Let’s say I write a text that serves a specific purpose or ideological aim, the writing of which is prompted by my own or my culture’s historical circumstances and concerns, and is addressed to a specific audience or community. It is a text advocating a particular practice, … Read more

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What is the Bible? (Part 1)

What is the Bible and how did it come to be? is the question I’ve posed for my current research and writing project, and thus also our topic for discussion here. It is a fair question, and one that should be of interest to a large number of individuals, regardless of religious affiliation. Yet before we attempt to answer this rather sensitive question, I’d like us first to think about the question itself, about the ways in which we might respond to such a question, and to think about the givens or assumptions that may already be inherent in our question as well as in any pre-defined, even pre-mature, answers we might harbor before the biblical text is actually studied.

What is the Bible? is a good question. But what do we mean by that question? Is what I as a biblical scholar mean by this question the same as … Read more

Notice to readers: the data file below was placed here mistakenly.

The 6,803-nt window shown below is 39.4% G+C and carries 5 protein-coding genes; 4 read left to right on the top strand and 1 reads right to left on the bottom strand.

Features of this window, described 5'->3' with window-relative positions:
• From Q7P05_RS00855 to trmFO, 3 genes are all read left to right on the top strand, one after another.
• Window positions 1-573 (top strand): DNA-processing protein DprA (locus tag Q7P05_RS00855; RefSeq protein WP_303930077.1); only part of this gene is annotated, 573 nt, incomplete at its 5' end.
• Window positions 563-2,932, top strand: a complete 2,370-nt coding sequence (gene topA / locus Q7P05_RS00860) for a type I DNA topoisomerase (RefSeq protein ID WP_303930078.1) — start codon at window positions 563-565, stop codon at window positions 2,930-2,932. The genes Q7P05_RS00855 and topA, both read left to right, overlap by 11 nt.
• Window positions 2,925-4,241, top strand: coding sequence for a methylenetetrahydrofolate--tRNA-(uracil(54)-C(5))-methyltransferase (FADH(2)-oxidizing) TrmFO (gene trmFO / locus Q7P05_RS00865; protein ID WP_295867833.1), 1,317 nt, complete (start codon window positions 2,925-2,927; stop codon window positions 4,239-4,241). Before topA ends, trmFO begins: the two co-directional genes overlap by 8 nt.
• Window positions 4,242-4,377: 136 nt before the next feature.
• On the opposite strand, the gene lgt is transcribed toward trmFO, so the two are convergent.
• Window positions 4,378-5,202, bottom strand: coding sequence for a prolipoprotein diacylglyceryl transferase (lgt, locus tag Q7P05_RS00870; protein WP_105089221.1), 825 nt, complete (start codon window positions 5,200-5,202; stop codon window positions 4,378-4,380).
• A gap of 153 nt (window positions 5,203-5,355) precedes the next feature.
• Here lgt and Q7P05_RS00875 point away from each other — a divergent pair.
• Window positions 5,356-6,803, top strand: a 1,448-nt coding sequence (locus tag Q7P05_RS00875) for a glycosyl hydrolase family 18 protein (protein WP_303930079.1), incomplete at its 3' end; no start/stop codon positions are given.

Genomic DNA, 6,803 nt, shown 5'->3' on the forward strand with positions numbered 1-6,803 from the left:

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Welcome to everything biblical

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I created this blog as a forum to write about, share, discuss, and ultimately educate the public on biblical topics related to my current book projects—an attempt to gauge, and engage with, public reaction, comments, concerns, and even questions. At present there are two books that I’m busy working on: What is the Bible and How Did It Come to Be? and The Bible’s Many Authors and the Contradictory Texts They Left Behind. As these titles indicate, I’m most interested in the textual history of the Bible: When were these texts written, by whom, and what political, religious, and literary circumstances prompted our biblical authors to write what they did and to whom? How and why were these texts adopted, modified, edited, and even reinterpreted by later generations of readers? What historical (i.e., political and religious) circumstances brought this about? How, when, and why were these texts transmitted, collected, … Read more